The point has been made. It's time to Force Quit iSue.

Posted by: Stephen Macklin at 04:04 PM | Comments (2) | Add Comment

Everybody Complains About The Weather

According to the National Weather Serviced this is the current forecast for my area:

Today...Snow developing beginning late this morning. Snow May be heavy at Times late. Snow accumulation of 4 to 6 inches. Highs around 20. Northeast winds 5 to 10 mph...Becoming east 10 to 20 mph this afternoon. Lowest wind chill readings as low as 17 below this morning.

Tonight...Snow heavy at Times...With slight chance of a thunderstorm. Considerable blowing and drifting snow. Additional snow accumulation of 10 to 14 inches. Windy with lows around 13. Northeast winds 20 to 30 mph with gusts up to 40 mph. Wind chill values as low as 9 below.

Sunday...Snow heavy at Times in the morning...Tapering off in the afternoon. Considerable blowing and drifting snow. Additional snow accumulation of 3 to 5 inches. Total snow accumulation of 18 to 24 inches. Windy with highs around 14. North winds 20 to 30 mph with gusts up to 45 mph. Wind chill values as low as 10 below.

A trip to the grocery store this morning would be a spectator sport rivaling the days of the Colosseum. The only problem is that if you managed to actually get a parking space without getting into a fist fight, you probably wouldn't be able to find an available shopping cart.

Posted by: Stephen Macklin at 04:01 AM | Comments (2) | Add Comment

January 21, 2005

I Gave At The Office

I gave and I gave, and I gave. And it seemed as though the more I gave, the more they wanted and the faster they wanted it. When I got a call at 4:40 asking how fast I could convert a just completed rush third page ad into a two page ad I decided it was time to pack-up and head for home.

On top of it all in meeting this morning our planned trip to London for a design management conference was cancelled due mostly to the high cost of air travel and a highly unfavorable exchange rate. It seems the estimated cost of $11k for 6 people to attend the 3 day conference was too big a chunk of the budget.

That's it. I'm done whining now.

Posted by: Stephen Macklin at 04:13 PM | No Comments | Add Comment

January 20, 2005

Less Than Standard Procedure

Standard Procedure is that for new design projects there is a minimum of two weeks lead time. There are of course emergency exceptions which can be a short as “I need this today.” The problem is, that when you can get assignments from 15-20 people, responsible for 100s of products and projects you can find yourself with a lot of exceptions. When you have a period of several days in which you get one emergency project after another, it gets tiring. But at the end there is a moment when you can sit back and breath a heavy sign of relief that the burden of crisis after crisis has been lifted.

But it is a brief moment. All too soon you realize that all of those Standard Procedure jobs that you have put off to deal with the crises are now either due or late. At this point is seems that no matter how hard you work you will never get caught up.

Most of all it really sucks when working for a living gets in the way of blogging an event like Inauguration Day. I haven't even had a chance to read/hear the speech yet. There is not much I can say about the whole day except, Congratulations, Mr. President.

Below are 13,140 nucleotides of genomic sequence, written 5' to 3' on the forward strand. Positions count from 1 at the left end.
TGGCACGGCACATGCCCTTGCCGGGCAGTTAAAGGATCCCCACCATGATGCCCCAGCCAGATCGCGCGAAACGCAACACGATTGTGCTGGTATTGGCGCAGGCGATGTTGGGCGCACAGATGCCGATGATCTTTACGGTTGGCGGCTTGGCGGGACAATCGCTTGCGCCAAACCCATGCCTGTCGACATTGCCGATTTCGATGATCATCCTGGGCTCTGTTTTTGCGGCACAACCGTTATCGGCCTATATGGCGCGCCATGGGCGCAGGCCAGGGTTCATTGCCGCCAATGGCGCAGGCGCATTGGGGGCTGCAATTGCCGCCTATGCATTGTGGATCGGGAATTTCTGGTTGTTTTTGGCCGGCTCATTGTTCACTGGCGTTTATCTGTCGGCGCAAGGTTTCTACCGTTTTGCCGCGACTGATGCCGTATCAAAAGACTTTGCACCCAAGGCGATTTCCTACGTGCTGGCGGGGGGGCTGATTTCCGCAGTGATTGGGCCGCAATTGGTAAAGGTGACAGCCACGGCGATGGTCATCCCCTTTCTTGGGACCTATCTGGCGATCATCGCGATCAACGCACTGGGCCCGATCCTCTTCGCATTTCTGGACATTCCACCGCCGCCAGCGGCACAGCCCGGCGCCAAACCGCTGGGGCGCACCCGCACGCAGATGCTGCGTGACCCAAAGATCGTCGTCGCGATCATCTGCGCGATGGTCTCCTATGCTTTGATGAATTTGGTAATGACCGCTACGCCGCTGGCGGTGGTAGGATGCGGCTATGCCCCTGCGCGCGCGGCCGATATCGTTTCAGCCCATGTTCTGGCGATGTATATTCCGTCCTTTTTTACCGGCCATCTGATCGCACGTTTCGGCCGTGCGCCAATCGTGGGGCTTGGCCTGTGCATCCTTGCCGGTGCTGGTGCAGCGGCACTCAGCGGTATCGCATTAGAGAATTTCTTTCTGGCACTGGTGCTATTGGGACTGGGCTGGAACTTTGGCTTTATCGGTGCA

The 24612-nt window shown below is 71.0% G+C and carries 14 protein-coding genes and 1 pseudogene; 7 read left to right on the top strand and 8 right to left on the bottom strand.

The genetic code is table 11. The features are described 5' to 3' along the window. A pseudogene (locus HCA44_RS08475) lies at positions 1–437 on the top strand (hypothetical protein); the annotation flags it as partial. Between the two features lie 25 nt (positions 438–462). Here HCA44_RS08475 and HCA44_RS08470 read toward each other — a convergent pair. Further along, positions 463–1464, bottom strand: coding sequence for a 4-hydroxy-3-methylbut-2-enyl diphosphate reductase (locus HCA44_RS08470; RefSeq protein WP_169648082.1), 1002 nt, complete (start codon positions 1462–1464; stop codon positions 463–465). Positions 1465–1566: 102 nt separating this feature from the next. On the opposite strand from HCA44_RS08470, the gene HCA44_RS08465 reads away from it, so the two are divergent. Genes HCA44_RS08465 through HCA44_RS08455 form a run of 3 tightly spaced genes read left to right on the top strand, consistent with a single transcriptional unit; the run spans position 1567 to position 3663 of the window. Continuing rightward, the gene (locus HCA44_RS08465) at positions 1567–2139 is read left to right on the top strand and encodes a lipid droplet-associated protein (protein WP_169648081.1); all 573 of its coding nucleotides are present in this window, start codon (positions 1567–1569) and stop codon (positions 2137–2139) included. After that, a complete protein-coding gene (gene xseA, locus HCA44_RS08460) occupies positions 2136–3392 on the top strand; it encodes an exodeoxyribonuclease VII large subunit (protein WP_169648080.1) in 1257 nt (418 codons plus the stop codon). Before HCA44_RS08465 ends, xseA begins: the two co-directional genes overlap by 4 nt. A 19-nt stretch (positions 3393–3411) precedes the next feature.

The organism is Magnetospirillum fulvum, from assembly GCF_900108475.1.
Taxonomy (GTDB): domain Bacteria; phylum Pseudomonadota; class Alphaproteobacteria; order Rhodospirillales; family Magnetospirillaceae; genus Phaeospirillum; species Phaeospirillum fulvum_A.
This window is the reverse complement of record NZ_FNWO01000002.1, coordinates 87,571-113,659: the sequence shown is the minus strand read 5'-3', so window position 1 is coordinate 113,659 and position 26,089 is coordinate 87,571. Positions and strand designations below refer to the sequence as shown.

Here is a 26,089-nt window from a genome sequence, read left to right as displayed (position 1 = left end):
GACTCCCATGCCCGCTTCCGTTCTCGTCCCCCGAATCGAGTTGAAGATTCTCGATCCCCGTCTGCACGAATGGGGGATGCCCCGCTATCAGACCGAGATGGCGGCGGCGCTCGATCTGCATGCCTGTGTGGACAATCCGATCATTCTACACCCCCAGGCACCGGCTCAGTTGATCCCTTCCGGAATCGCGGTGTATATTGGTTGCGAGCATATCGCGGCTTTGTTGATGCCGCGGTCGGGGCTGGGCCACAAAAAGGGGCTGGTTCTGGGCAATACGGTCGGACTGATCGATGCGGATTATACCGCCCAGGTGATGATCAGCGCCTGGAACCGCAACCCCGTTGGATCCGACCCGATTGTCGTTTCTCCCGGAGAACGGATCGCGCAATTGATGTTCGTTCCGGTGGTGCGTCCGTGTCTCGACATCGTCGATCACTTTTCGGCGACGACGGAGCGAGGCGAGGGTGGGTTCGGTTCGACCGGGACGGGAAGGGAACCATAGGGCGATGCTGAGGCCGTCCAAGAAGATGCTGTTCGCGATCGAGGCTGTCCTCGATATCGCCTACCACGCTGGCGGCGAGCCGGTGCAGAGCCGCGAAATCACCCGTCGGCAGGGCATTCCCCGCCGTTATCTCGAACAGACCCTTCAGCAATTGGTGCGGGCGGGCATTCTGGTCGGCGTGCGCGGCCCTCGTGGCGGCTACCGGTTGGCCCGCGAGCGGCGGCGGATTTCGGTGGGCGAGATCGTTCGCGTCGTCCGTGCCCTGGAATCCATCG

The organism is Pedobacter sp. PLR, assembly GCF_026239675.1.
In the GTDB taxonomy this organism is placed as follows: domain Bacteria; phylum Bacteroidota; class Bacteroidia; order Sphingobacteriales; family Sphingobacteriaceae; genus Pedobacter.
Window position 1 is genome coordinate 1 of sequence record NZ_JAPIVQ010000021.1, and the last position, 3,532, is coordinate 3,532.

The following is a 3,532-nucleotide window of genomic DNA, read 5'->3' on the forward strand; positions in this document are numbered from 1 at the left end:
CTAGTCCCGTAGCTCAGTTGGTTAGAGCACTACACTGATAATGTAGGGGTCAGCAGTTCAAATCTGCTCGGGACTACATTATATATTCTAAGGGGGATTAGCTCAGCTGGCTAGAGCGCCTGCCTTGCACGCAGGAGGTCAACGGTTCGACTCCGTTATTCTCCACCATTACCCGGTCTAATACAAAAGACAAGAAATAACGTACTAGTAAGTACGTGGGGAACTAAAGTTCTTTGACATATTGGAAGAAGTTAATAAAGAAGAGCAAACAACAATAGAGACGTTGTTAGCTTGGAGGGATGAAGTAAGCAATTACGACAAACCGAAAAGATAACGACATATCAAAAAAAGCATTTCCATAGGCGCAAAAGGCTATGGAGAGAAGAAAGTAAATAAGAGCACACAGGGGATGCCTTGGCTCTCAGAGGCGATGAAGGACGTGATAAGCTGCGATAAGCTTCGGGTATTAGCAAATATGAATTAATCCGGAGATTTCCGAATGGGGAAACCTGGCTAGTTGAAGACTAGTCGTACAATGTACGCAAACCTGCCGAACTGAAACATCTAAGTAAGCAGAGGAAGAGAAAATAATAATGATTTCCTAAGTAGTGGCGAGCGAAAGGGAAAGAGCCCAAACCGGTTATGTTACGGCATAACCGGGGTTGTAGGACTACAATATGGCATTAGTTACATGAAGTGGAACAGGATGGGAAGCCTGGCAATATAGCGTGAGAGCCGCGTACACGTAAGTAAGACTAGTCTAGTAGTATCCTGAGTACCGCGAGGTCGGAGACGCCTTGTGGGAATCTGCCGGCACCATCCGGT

Posted by: Stephen Macklin at 04:02 PM | No Comments | Add Comment

January 17, 2005

Seeing Red Over Bracelets

In the comments to my post on the Count Me Blue bracelets David in AK asked the following

On the other hand, wearing a “count me red” bracelet is a fine upstanding patriotic adult thing to do.
My first impulse was to leave a one word answer in the comments, but that didn't seem adequate. So I started working out a more detailed response. Then I decided to make a post out of it.

The short answer David, is NO.

The longer answer is that the red bracelet displays exactly the same level of maturity as the blue one. It's as if both groups read the cover of the book Everything I Need to Know I Learned In Kindergarten and decided that was true so they never even bothered to read to book. At best the bracelets represent playground behavior at a third grade level.

There is one very large difference between the two however. I doubt that you will find anyone wearing a red bracelet running around telling the press they are ashamed of being an American. One of the greatest aspects of American freedom is that every four years under a set of prescribed rules (and I'm not going to get into how badly screwed up those rules are at the moment) the American people choose the person who will hold the most powerful office in the world.

In every election there is a winner and a loser. Sometimes your candidate wins sometimes your candidate loses. If you cannot accept either outcome with a shred of dignity, then perhaps you should go back to kindergarten and start over.

If however you insist on wearing a bracelet for a cause, try one that matters.

Posted by: Stephen Macklin at 05:23 AM | Comments (3) | Add Comment

January 15, 2005

Headline of the Day Year

Sometimes the headline is so good you don't want to read the story because it probably wouldn't be worthy.

Clinic asks politicians to donate sperm

Feel free to leave your Clinton jokes in the comments

Posted by: Stephen Macklin at 03:19 PM | Comments (2) | Add Comment

Hair Today. What Tomorrow?

I have discovered that girls develop a true obsession with their hair at about 9 years old. Which explains the recent spikes in the electric bill and the water bill and the sewer bill and the gas bill. I suspect it also explains the extra load of towels in the laundry each week too.

Posted by: Stephen Macklin at 03:02 PM | No Comments | Add Comment